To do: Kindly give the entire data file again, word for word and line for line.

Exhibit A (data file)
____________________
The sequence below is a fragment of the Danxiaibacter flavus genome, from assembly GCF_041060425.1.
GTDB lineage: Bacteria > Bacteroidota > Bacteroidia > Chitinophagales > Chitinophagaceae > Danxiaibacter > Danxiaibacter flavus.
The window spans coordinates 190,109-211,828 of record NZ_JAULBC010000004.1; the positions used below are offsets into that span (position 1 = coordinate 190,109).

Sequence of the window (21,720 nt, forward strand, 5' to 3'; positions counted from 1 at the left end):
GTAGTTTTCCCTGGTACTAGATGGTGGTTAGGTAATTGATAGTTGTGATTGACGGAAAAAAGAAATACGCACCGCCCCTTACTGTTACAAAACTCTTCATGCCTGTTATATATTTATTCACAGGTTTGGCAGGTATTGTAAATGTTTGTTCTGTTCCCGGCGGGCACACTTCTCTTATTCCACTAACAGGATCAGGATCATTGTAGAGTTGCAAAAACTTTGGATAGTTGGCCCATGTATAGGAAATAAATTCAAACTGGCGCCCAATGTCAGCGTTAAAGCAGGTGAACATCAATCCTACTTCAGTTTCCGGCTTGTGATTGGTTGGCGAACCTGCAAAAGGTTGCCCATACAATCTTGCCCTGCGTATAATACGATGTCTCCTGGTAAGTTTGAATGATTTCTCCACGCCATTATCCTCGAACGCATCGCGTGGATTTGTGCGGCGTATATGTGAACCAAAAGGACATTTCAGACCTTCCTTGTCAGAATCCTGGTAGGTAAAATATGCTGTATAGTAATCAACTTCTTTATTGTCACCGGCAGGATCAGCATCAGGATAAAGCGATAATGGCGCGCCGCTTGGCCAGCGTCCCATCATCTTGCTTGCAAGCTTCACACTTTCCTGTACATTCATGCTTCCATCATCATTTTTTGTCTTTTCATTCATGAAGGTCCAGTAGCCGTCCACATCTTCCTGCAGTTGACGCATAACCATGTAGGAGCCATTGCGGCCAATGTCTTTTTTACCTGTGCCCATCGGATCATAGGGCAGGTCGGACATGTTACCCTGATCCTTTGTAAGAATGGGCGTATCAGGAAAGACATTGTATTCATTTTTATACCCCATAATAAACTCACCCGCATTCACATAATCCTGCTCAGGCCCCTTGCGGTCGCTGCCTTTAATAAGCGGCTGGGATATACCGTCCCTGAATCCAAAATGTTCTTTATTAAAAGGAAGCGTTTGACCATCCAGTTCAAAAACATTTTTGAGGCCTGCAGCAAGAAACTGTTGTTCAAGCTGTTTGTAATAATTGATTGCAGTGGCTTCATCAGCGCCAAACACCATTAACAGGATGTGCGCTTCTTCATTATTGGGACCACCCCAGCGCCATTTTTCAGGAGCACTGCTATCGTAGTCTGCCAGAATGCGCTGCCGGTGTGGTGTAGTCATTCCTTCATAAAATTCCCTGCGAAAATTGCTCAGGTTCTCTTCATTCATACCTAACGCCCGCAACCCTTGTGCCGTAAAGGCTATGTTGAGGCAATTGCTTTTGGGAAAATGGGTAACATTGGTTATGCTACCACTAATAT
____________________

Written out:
The sequence below is a fragment of the Danxiaibacter flavus genome, from assembly GCF_041060425.1.
GTDB lineage: Bacteria > Bacteroidota > Bacteroidia > Chitinophagales > Chitinophagaceae > Danxiaibacter > Danxiaibacter flavus.
The window spans coordinates 190,109-211,828 of record NZ_JAULBC010000004.1; the positions used below are offsets into that span (position 1 = coordinate 190,109).

Sequence of the window (21,720 nt, forward strand, 5' to 3'; positions counted from 1 at the left end):
GTAGTTTTCCCTGGTACTAGATGGTGGTTAGGTAATTGATAGTTGTGATTGACGGAAAAAAGAAATACGCACCGCCCCTTACTGTTACAAAACTCTTCATGCCTGTTATATATTTATTCACAGGTTTGGCAGGTATTGTAAATGTTTGTTCTGTTCCCGGCGGGCACACTTCTCTTATTCCACTAACAGGATCAGGATCATTGTAGAGTTGCAAAAACTTTGGATAGTTGGCCCATGTATAGGAAATAAATTCAAACTGGCGCCCAATGTCAGCGTTAAAGCAGGTGAACATCAATCCTACTTCAGTTTCCGGCTTGTGATTGGTTGGCGAACCTGCAAAAGGTTGCCCATACAATCTTGCCCTGCGTATAATACGATGTCTCCTGGTAAGTTTGAATGATTTCTCCACGCCATTATCCTCGAACGCATCGCGTGGATTTGTGCGGCGTATATGTGAACCAAAAGGACATTTCAGACCTTCCTTGTCAGAATCCTGGTAGGTAAAATATGCTGTATAGTAATCAACTTCTTTATTGTCACCGGCAGGATCAGCATCAGGATAAAGCGATAATGGCGCGCCGCTTGGCCAGCGTCCCATCATCTTGCTTGCAAGCTTCACACTTTCCTGTACATTCATGCTTCCATCATCATTTTTTGTCTTTTCATTCATGAAGGTCCAGTAGCCGTCCACATCTTCCTGCAGTTGACGCATAACCATGTAGGAGCCATTGCGGCCAATGTCTTTTTTACCTGTGCCCATCGGATCATAGGGCAGGTCGGACATGTTACCCTGATCCTTTGTAAGAATGGGCGTATCAGGAAAGACATTGTATTCATTTTTATACCCCATAATAAACTCACCCGCATTCACATAATCCTGCTCAGGCCCCTTGCGGTCGCTGCCTTTAATAAGCGGCTGGGATATACCGTCCCTGAATCCAAAATGTTCTTTATTAAAAGGAAGCGTTTGACCATCCAGTTCAAAAACATTTTTGAGGCCTGCAGCAAGAAACTGTTGTTCAAGCTGTTTGTAATAATTGATTGCAGTGGCTTCATCAGCGCCAAACACCATTAACAGGATGTGCGCTTCTTCATTATTGGGACCACCCCAGCGCCATTTTTCAGGAGCACTGCTATCGTAGTCTGCCAGAATGCGCTGCCGGTGTGGTGTAGTCATTCCTTCATAAAATTCCCTGCGAAAATTGCTCAGGTTCTCTTCATTCATACCTAACGCCCGCAACCCTTGTGCCGTAAAGGCTATGTTGAGGCAATTGCTTTTGGGAAAATGGGTAACATTGGTTATGCTACCACTAATAT